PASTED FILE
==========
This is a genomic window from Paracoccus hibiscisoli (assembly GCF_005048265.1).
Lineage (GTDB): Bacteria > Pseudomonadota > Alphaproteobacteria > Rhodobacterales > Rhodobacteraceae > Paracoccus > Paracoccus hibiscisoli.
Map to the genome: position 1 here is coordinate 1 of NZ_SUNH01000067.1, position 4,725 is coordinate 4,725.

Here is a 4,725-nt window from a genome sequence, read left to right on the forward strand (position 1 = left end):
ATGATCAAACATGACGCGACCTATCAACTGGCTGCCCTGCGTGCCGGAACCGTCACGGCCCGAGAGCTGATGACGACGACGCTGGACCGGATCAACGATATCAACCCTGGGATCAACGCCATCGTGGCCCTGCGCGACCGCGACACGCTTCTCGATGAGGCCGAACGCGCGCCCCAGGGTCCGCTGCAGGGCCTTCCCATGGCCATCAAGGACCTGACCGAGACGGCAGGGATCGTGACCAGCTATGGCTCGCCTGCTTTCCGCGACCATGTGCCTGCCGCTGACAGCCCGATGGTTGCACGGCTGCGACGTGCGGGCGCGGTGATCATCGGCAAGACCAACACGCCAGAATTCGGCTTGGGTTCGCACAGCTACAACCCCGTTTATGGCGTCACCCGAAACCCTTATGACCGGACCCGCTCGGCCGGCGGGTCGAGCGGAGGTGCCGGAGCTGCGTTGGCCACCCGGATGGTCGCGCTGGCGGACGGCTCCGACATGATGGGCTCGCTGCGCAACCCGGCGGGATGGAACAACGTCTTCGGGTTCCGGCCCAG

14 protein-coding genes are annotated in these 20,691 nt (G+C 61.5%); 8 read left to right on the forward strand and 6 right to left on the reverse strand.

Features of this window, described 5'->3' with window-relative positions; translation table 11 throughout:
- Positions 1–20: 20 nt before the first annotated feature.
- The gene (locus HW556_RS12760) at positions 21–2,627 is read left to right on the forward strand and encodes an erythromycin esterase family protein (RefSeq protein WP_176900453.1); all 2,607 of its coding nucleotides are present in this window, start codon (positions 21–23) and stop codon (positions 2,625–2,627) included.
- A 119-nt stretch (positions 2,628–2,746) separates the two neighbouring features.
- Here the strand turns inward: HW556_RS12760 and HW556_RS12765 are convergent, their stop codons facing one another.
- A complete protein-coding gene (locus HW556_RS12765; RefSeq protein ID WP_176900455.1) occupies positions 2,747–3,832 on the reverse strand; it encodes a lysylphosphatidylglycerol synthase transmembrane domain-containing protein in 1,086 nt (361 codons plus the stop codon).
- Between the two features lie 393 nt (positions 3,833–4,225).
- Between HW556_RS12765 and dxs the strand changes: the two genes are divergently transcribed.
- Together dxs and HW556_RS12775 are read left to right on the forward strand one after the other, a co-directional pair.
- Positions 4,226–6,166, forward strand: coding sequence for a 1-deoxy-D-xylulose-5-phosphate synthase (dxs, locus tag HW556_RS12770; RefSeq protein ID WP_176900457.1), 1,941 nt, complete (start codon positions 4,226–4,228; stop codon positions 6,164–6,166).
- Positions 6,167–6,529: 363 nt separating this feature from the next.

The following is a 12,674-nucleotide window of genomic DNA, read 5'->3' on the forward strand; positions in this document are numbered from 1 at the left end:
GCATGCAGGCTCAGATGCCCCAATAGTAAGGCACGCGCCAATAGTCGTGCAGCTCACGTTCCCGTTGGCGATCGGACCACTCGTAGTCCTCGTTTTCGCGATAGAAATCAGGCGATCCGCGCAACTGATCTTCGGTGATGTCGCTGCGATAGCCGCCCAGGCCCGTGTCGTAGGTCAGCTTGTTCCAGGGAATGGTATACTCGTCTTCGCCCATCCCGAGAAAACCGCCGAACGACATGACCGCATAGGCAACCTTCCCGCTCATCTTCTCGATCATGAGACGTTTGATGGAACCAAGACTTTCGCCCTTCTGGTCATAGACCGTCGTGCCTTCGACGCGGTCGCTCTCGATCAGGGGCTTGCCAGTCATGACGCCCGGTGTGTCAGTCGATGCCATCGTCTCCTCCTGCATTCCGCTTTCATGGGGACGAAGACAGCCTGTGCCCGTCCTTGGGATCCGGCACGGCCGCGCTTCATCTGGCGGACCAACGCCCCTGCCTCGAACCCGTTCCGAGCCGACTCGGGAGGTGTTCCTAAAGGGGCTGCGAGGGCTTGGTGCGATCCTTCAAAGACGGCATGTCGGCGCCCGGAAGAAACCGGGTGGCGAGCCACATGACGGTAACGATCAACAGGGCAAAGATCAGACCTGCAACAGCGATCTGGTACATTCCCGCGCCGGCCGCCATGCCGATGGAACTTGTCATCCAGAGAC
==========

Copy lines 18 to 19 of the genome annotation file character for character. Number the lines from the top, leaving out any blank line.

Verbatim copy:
The following is a 12,674-nucleotide window of genomic DNA, read 5'->3' on the forward strand; positions in this document are numbered from 1 at the left end:
GCATGCAGGCTCAGATGCCCCAATAGTAAGGCACGCGCCAATAGTCGTGCAGCTCACGTTCCCGTTGGCGATCGGACCACTCGTAGTCCTCGTTTTCGCGATAGAAATCAGGCGATCCGCGCAACTGATCTTCGGTGATGTCGCTGCGATAGCCGCCCAGGCCCGTGTCGTAGGTCAGCTTGTTCCAGGGAATGGTATACTCGTCTTCGCCCATCCCGAGAAAACCGCCGAACGACATGACCGCATAGGCAACCTTCCCGCTCATCTTCTCGATCATGAGACGTTTGATGGAACCAAGACTTTCGCCCTTCTGGTCATAGACCGTCGTGCCTTCGACGCGGTCGCTCTCGATCAGGGGCTTGCCAGTCATGACGCCCGGTGTGTCAGTCGATGCCATCGTCTCCTCCTGCATTCCGCTTTCATGGGGACGAAGACAGCCTGTGCCCGTCCTTGGGATCCGGCACGGCCGCGCTTCATCTGGCGGACCAACGCCCCTGCCTCGAACCCGTTCCGAGCCGACTCGGGAGGTGTTCCTAAAGGGGCTGCGAGGGCTTGGTGCGATCCTTCAAAGACGGCATGTCGGCGCCCGGAAGAAACCGGGTGGCGAGCCACATGACGGTAACGATCAACAGGGCAAAGATCAGACCTGCAACAGCGATCTGGTACATTCCCGCGCCGGCCGCCATGCCGATGGAACTTGTCATCCAGAGAC